At the end of September a major poll by research group Ifop revealed that Macron's popularity had hit its lowest level since the start of his term in May 2017, with just 29 percent of respondents saying they were satisfied with his leadership.
It's true that since Macron came into power, the image of a young, confident, capable president has slowly slipped away as the French leader faces regular criticism for his loose tongue, particularly when speaking to the public, and his perceived arrogance. He is accused by his detractors of being over-privileged and out of of touch with reality.
He has been criticised for telling off a French teen for asking him “How's it going, Manu?” and more recently for telling an aspiring gardener that he could easily find a job if he would simply start looking in high-demand sectors like restaurants or construction.
And currently in France, barely a week goes by without a story that many feel highlights the French president's detachment from his people.
On top of that there have been the growing number of political crises, such as the resignations of both his Interior Minister Gerard Collomb, and his ecology minister Nicolas Hulot. The so-called Benalla scandal which blew up after a video emerged of his security aide Alexandre Benalla pretending to be a policeman to rough up protesters hurt the president.
Macron is set to announce a government reshuffle this week in an effort to boost his popularity but nevertheless, just 18 months into his presidency, and it doesn't look like it's going well.
But can we really blame this all on Macron? Or are there other factors at play that make being a popular president very difficult to achieve in France?
According to French historian Jean Garrigues, who recently published a book called, “The Republic of Traitors, political betrayals since 1958” Macron can blame some of his popularity problems on France's presidential system which sees the head of state elected for five years (known as le quinquennat in French).
In the year 2000, a referendum shortened the presidential term from seven years to five years and Garrigues argues that this has had a negative effect on the way the French public sees their leaders.
“We have become a consumer society using its political class as a product whose obsolescence is programmed,” Garrigues told Le Parisien newspaper.
“Voters no longer believe in ideologies, they consume and then reject their elected representatives, including the President of the Republic.”
Garrigues went on to say that the shortened length of the presidency combined with the contemporary media environment, with people consuming news at a faster pace than ever before, has led to French presidents being over-exposed.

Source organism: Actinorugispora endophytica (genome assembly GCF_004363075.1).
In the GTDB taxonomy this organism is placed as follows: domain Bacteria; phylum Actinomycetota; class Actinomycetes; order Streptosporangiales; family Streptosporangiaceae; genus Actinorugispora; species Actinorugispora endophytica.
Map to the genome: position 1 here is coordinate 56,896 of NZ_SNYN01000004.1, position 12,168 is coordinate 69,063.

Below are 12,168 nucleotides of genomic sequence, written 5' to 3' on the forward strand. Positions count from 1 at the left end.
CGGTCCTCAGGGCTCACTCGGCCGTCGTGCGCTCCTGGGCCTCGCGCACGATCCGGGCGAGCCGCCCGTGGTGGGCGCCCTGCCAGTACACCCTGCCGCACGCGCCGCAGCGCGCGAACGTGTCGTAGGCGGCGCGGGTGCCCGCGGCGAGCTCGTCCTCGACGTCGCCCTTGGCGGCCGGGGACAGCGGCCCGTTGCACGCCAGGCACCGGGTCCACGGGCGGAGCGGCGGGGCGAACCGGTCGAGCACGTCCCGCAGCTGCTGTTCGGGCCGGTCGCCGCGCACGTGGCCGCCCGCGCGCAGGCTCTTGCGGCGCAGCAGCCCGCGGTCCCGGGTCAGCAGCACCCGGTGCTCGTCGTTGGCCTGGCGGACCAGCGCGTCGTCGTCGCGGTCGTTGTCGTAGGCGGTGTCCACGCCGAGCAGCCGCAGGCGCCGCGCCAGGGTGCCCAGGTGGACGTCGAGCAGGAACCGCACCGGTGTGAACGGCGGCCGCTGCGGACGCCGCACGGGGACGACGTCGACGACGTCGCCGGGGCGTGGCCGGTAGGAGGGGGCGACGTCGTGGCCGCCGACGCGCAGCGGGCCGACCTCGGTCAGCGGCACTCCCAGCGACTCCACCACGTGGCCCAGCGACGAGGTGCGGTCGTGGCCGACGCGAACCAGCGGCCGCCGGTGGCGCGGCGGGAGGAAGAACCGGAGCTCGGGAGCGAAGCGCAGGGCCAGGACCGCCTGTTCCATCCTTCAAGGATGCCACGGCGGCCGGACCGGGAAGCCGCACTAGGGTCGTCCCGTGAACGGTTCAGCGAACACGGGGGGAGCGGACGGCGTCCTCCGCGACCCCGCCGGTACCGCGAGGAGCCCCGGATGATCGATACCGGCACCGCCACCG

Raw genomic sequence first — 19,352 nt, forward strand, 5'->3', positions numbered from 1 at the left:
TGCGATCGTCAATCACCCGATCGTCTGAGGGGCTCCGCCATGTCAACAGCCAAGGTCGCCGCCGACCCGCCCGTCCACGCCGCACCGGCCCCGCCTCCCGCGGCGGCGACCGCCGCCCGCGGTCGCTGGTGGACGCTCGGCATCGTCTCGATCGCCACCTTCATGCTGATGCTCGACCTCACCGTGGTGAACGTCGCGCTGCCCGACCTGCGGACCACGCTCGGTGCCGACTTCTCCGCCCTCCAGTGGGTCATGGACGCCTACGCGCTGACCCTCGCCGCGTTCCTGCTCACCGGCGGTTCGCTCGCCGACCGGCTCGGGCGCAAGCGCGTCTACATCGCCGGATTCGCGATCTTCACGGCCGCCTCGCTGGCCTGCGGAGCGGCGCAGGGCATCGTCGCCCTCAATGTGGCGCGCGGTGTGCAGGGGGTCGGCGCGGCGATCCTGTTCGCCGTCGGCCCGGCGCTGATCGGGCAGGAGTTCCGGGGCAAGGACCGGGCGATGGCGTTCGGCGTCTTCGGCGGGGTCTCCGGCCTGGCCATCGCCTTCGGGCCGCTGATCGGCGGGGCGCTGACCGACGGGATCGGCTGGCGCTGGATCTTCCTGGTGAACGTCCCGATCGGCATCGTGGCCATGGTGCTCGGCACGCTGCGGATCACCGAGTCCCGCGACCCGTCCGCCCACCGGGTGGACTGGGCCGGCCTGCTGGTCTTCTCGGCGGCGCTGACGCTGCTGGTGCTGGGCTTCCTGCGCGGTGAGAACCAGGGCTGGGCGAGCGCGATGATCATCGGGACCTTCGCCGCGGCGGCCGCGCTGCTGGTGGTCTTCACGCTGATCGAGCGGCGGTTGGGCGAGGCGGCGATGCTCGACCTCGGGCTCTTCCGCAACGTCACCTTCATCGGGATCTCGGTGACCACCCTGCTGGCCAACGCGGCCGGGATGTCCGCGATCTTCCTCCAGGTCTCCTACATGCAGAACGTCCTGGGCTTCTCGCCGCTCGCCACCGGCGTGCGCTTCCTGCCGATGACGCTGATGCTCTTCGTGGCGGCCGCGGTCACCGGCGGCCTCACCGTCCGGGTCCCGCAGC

“The omnipresence of social networks have resulted in constant vigilance regarding the actions of the presidents,” said the historian.
“There is therefore a proliferation of reasons for discontent, protest or outrage, weakening the presidential function little by little. Presidents have a very reduced state of grace.”
And Macron isn't alone in this, argues Garrigues. After all, former presidents Nicolas Sarkozy and Francois Hollande struggled with steadily decreasing approval ratings during their five-year terms in office.
A further problem with the way the five-year term works is that it also led to the presidential elections and the legislative elections – when the French elect their MPs – being held within a couple of months of each other. Previously the legislatives were held halfway through a term.
According to Garrigues, this means that the president is “on the front line, the focal point” and fewer of the country's other powerful political figures are visible enough to bear the brunt of public opinion.
As a result, Garrigues believes that the introduction of the quinquennat was “a big mistake” and should be abolished.
“If we want to preserve the legitimacy of the institutions, which is based on coherence and longevity, the seven-year term is a necessity,” he said.
But it isn't only down to the five-year terms, said Garringue. It's also to do with the way the voting works.
Macron won just 24 percent of the vote in the first round of the 2017 presidential election, which is when voters tend to opt for their candidate of choice.
Although he picked up 66 percent in the second round against the far right Marine Le Pen, essentially only one quarter of the population backed the winner.
“It's no wonder the majority [of people] who voted for his opponents in the first round and then abstained or rallied around him for the second round, are quick to take refuge in a critical position,” he said.
And while this was true for presidents before the change in the length of the presidency, Garrigues argues that Charles de Gaulle came to the presidency with a huge amount of personal prestige due to his achievements during the war as well as the strong economic growth seen during the 1960s, while Francois Mitterand was extremely successful at communicating with the French people.
And this, in particular, is something that up until now Macron has struggled with.
So with all this in mind, is it likely Macron will be elected for a second term?
According to Garrigues, it's “hard to say”, although the historian highlighted there are a few factors in his favour: that he is largely “doing what he promised”, that he represents a “new generation of politics” and that for the moment, the Socialists and Les Republicains parties are greatly weakened and don't pose a significant threat.
But in the meantime, it looks like he's got a long journey ahead of him if he wants the French public to like him, rather than just tolerate him.